CVS difference for ai12s/ai12-0267-1.txt

Differences between 1.2 and version 1.3
Log of other versions for file ai12s/ai12-0267-1.txt

--- ai12s/ai12-0267-1.txt	2018/03/30 07:55:09	1.2
+++ ai12s/ai12-0267-1.txt	2018/06/16 01:19:39	1.3
@@ -1,28 +1,37 @@
-!standard 5.5(6/5)                                    18-03-29  AI12-0267-1/01
-!standard 5.5(9/4)
-!standard 5.6.1(0)
+!standard 5.1(1)                                      18-06-15  AI12-0267-1/03
+!standard 9.5(57/5)
+!standard 9.10(11)
+!standard 9.10(15)
+!standard 11.5(19.2/2)
+!standard H.5(0)
+!standard H.5(1/2)
+!standard H.5(5/5)
+!standard H.5(6/2)
 !class Amendment 18-03-29
 !status work item 18-03-29
 !status received 18-03-29
 !priority Medium
 !difficulty Hard
-!subject Data race and non-blocking checks for explicit parallelism
+!subject Data race and non-blocking checks for parallel constructs
 !summary
 
-Data race and non-blocking checks for explicit parallelism are defined.
-Mechanisms to enable and disable these checks are provided.
+Data race and non-blocking checks for parallel constructs are defined.
+Mechanisms to enable and disable data race checks are based
+on Suppress/Unsuppress for Conflict_Check, plus an overall
+Detect_Conflicts configuration pragma.  Note that some of the data-race
+checks also apply to concurrency introduced by Ada tasking.
 
 !problem
 
 Parallel execution can be a source of erroneous execution in the form of data
 races and deadlocking. As multicore computing becomes more prevalent, the
-concerns for improved safety with regard to parallel execution are expected to 
-become more common-place. The proposals for the global and non-blocking aspects 
+concerns for improved safety with regard to parallel execution are expected to
+become more common-place. The proposals for the global and non-blocking aspects
 should provide the compiler with semantic information to facilitate detection
-of these errors, but additional checking may be needed to determine if a 
+of these errors, but additional checking may be needed to determine if a
 parallelism construct is data-race free. The focus of this AI is to consider
 any additional checks that may be needed to support these features. Similarly,
-if a compiler cannot determine if the parallelismn is safe, then there ought to 
+if a compiler cannot determine if the parallelismn is safe, then there ought to
 be a way for the programmer to explicitly override the conservative approach of
 the compiler and insist that parallelism should be applied, even if data races
 or deadlocking problems can potentially occur.
@@ -40,76 +49,233 @@
 statically determine where parallelism may be introduced without introducing
 data races or deadlocking.
 
-An important part of this model is that if the compiler is not able to
-verify that the parallel computations are independent, then a warning
-will be issued at compile time (See AI12-0079-1 and AI12-0064-1 for
-ways on how this can happen).
-
-Note that in this model the compiler will identify any code where a
-potential data race occurs (following the rules for concurrent access
-to objects as specified in the 9.10(11-14), and point out where objects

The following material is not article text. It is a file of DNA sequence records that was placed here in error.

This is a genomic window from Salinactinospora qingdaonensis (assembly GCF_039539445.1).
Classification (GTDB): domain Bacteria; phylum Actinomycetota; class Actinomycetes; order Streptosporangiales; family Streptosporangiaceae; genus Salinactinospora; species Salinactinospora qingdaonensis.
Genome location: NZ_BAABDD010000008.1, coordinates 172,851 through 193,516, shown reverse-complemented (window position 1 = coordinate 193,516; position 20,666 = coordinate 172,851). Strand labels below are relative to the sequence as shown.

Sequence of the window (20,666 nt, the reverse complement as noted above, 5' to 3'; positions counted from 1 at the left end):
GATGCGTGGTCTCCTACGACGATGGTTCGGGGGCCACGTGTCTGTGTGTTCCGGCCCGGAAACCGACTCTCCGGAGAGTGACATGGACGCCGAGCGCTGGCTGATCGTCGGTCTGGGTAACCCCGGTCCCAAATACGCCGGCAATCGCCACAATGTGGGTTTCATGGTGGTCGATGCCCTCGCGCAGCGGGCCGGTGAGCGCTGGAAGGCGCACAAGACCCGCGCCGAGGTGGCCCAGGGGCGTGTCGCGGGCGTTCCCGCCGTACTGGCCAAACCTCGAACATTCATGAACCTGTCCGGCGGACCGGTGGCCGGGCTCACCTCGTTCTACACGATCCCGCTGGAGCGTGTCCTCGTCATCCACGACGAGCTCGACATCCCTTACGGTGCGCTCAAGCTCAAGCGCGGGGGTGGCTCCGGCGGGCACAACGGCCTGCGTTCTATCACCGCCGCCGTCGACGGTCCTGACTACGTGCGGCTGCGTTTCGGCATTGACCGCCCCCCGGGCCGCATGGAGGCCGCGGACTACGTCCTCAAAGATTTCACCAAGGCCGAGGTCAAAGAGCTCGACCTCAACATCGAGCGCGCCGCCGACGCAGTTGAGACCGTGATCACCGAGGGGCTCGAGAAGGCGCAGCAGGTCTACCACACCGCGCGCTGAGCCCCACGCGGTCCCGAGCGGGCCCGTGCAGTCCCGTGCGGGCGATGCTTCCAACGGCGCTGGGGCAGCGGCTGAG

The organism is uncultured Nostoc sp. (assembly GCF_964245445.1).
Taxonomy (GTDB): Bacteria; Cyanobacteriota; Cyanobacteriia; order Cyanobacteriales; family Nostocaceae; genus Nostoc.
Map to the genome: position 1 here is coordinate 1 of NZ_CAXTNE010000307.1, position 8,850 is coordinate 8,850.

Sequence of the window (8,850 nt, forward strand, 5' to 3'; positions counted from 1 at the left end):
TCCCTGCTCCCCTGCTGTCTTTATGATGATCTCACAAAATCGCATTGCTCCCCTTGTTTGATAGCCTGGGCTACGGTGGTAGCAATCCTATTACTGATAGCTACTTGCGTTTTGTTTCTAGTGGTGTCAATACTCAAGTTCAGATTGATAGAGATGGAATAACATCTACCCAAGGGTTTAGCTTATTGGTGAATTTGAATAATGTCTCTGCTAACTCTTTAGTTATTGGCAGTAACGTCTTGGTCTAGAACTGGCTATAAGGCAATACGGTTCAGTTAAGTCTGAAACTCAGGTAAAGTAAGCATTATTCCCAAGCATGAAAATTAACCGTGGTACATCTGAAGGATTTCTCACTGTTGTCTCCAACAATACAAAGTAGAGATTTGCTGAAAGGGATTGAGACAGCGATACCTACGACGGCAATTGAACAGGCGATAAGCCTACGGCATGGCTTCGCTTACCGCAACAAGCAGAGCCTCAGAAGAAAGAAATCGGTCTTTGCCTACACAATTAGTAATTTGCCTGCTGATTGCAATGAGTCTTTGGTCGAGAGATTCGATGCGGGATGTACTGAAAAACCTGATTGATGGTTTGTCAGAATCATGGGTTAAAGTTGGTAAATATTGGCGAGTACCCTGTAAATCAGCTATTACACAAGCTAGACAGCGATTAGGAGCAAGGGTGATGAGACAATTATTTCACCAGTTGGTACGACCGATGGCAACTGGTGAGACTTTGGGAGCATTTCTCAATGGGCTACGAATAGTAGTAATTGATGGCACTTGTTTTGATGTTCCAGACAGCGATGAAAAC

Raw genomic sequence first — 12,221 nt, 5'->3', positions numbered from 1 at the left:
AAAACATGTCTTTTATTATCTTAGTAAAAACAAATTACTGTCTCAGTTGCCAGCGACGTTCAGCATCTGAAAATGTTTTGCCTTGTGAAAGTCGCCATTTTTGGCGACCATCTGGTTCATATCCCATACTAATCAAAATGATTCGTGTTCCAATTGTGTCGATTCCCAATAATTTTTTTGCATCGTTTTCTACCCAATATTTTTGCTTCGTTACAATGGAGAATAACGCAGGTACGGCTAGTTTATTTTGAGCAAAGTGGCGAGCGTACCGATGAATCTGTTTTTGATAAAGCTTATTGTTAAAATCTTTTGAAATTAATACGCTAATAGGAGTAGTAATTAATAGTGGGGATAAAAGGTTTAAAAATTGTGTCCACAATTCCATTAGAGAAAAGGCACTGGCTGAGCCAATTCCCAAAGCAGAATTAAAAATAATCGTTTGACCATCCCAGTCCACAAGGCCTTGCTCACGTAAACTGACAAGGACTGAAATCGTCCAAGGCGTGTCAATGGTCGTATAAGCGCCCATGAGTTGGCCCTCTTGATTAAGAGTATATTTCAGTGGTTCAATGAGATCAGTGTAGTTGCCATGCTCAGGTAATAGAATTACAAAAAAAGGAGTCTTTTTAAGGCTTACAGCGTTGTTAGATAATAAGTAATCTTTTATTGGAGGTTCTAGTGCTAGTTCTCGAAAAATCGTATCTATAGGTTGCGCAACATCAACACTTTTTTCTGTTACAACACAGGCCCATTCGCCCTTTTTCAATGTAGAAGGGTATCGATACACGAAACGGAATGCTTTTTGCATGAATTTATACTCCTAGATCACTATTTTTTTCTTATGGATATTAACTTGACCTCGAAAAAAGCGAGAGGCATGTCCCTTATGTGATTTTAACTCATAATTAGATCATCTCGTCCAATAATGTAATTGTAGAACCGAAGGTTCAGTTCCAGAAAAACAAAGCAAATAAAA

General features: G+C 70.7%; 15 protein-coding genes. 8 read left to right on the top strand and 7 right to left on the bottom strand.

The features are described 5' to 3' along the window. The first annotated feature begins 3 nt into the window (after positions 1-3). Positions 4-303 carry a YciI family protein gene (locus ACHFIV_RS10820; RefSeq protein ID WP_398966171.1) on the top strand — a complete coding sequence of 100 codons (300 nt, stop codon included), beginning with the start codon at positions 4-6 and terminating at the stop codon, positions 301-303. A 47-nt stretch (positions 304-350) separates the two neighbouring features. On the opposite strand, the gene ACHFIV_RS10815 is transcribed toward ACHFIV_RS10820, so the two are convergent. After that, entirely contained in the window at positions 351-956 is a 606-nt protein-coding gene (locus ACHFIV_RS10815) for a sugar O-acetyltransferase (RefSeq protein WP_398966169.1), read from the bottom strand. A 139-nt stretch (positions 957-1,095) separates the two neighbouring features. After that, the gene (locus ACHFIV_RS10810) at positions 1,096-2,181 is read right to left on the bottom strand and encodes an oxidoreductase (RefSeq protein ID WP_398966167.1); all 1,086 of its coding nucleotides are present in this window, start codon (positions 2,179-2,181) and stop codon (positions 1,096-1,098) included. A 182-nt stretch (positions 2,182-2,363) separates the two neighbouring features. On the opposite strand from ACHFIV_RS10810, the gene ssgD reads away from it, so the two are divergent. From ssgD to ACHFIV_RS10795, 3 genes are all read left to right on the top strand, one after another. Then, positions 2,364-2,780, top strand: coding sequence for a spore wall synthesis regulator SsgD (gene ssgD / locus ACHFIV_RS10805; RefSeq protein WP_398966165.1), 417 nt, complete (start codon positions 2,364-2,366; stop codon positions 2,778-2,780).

-cannot be guaranteed to be independently addressable. If not determinable
-at compile-time, the compiler may insert run-time checks to detect data
-overlap.
-
-This model also disallows potentially blocking operations within parallel
-block statements, parallel loop statements, and parallel reduce attributes, 
-to simplify the implementation of tasklets, and to eliminate possibilities of 
-deadlocking from occurring.
+An important part of this model is that the compiler will complain if
+it is not able to verify that the parallel computations are independent
+(See AI12-0079-1 and AI12-0064-1 for ways on how this can happen).
+
+Note that in this model the compiler will identify code where a
+potential data race (herein called a "potential conflict") occurs
+(following the rules for access to shared variables as specified in
+9.10, and point out where objects cannot be guaranteed to be
+independently addressable. If not determinable at compile-time, the
+compiler will insert run-time checks to detect data overlap if the
+Detect_Conflicts pragma is in force.
+
+This model also disallows potentially blocking operations within
+parallel block statements, parallel loop statements, and parallel reduce
+attributes, to simplify the implementation of these constructs, and to
+eliminate possibilities of deadlocking from occurring.
+
+We propose a Detect_Conflicts (configuration) pragma to complement the
+Detect_Blocking pragma to enforce data-race detection in cases where a
+compile-time check is not feasible.  The checks associated with a
+Detect_Conflicts pragma can be suppressed by suppressing Conflict_Check
+in scopes where a true data-race is not believed to occur.
 
 !wording
 
-Add after 5.5(6/5)
+Add a sentence to the end of 5.1(1):
+  A /parallel construct/ is a construct that introduces additional
+  logical threads of control without creating a new task, and includes a
+  parallel loop (see 5.5) and a parallel_block_statement (see 5.6.1).
+  [ed note: this particular new sentence probably deserves to be
+  specified in AI12-0119]
+
+Modify 9.5(57/5):
+